There are few things better than a day at the beach. But it’s somewhat less enjoyable when everyone else has the same idea. We’ve tracked down five hidden beaches where you can escape the masses.
Store Beach, Manly – NSW
Sydney’s beaches pull a crowd, which can make finding a quiet patch rare. But it’s not impossible.
Around the corner from the hubbub of Manly is Store Beach – a secluded patch of sand surrounded by the bushland of Sydney Harbour National Park. The catch? It’s a little trickier to reach than your average beachfront – you’ll need a kayak to get you there.
Hire one from Manly Wharf, then paddle out towards Smedley Point and past Little Manly Point to reach Store Beach. On weekends you may find a few yachts anchored offshore in the calmer waters of the small bay, but on weekdays you may not see another soul all day. Pack a picnic lunch and plenty of drinking water, as well as rubber-soled shoes for a little rock exploring. Tread lightly when visiting – the area is a breeding ground for fairy penguins.
Lady Martin's Beach, Sydney – NSW
Another secret Sydney spot is Lady Martin’s Beach in Felix Bay. Named in 1899 after Lady Mary Martin, the wife of Sir James Martin, Premier of New South Wales three times during the 1860s and 1870s, the beach is halfway between Point Piper and Woollahra Point and surrounded by the suburb’s affluent beachfront properties.
To get there you’ll need to wander down the narrow laneway alongside the Royal Prince Edward Yacht Club on Wolseley Road. The yacht club’s jetty divides the beach into two, and while the jetty is private, the beach remains public. It’s a tiny stretch of calm – just 160 metres long, and particularly narrow. Claim your towel space against the wall’s edge before taking a dip in the stunning harbour. There may be yachts moored quite close in, and you’ll probably discover a handful of in-the-know beachgoers too. Dogs are also welcome – leash on.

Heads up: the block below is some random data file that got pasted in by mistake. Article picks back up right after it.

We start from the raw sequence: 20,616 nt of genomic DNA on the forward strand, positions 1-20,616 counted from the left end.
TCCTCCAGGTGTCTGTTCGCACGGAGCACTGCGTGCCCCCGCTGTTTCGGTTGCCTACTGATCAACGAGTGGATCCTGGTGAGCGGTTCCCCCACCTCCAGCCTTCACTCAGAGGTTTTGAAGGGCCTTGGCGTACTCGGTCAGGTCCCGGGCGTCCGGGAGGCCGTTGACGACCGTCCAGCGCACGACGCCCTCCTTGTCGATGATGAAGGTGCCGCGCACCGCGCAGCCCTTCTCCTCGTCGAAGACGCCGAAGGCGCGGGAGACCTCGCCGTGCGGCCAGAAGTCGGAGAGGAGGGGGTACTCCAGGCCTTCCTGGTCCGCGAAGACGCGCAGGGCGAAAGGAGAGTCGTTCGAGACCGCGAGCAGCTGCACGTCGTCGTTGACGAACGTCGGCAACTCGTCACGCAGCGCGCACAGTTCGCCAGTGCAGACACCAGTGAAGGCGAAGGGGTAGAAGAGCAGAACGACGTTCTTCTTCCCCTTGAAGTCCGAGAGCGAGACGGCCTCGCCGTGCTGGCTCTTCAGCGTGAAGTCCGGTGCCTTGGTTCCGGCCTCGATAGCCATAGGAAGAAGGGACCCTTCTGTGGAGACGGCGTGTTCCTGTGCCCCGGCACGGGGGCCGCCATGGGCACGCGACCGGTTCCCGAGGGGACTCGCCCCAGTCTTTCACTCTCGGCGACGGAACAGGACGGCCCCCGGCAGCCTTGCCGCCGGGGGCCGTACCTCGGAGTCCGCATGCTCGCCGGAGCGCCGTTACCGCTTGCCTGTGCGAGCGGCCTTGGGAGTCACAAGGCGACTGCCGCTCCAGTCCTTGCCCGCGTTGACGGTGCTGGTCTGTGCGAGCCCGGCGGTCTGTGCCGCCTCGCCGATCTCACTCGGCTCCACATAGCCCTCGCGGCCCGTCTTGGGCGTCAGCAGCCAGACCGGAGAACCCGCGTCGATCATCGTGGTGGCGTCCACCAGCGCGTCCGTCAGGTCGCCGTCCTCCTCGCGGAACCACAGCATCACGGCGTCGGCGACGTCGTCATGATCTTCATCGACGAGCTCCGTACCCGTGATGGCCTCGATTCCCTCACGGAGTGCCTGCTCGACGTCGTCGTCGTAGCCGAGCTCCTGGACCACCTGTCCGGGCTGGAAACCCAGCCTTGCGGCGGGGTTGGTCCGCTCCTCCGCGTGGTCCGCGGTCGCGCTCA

Bailey Beach, Perth – WA
Western Australia is home to some of the most exquisite beaches in the country. The stretch of coast that encompasses Bailey Beach is brimming with hidden sandy pockets tucked between cliffs.
Well-known Mettam’s Pool is a larger expanse of beach that’s popular for swimming and snorkeling due to the protected reef. But exploring the headland will reveal the more secluded (and quieter) 80-metre stretch of sand that is Bailey Beach.
In calm conditions you can snorkel here because the reefs begin just off the shoreline. Look for the sizeable redlip morwong, tiny, polka-dotted yellow boxfish, the beautiful old wives and stripeys, and schools of herring. Little Bailey Beach is the next spot along – a small patch of sand that’s less for sitting and swimming and more for eyeballing rock-dwelling sea creatures.
Southside Beach, Torquay – VIC
Southside is one of only four legal nudist beaches in Victoria and has held its clothes-optional status since 1986. There’s a couple of ways to get to this flat stretch of Great Ocean Road coastline; the most direct route is from the next car park along from Bells Beach along the Surf Coast Track down to the beach.
Alternatively there’s a staircase leading to the beach from Point Addis Road, allowing a stroll all the way along the vast shore at the bottom of stunning cliffs. At the opposite end at Bells Beach there’s a long steep walking track from the car park to the beach, from where you can walk west and around a rocky point. Check for tide times if taking this route because waves lap the cliff face at high tide, and only a narrow strip of sand remains at Southside.
This beach is tucked into a cove, so it’s protected from wind, making it a pleasant spot to get your kit off.
Tinderbox Beach, Hobart – TAS
Tinderbox Beach is just 30 minutes outside of Hobart. Located in the Tinderbox Marine Nature Reserve, it’s an area for preservation and education, and home to Tasmania’s only underwater snorkelling trail.
The trail begins in the west and follows the edge of the sandstone reef for 100 metres. Just like a national-park walking track, the underwater trail is marked with submerged information plates explaining the lush ecosystem you’re gliding your way through. Among the ledges and crevices you’ll spot starfish, sea urchins, anemones and molluscs. Big-bellied seahorses, spiny pipe horses and Tasmanian numbfish flit through the seaweed and seagrasses.
To get to the beach take Fergusson Avenue off Tinderbox Road. The beach and foreshore extends 1.4 kilometres north-east of Tinderbox Bay to Pierson’s Point. The rock pools at Boronia and the blowhole at Blackmans Bay are also worth a look.
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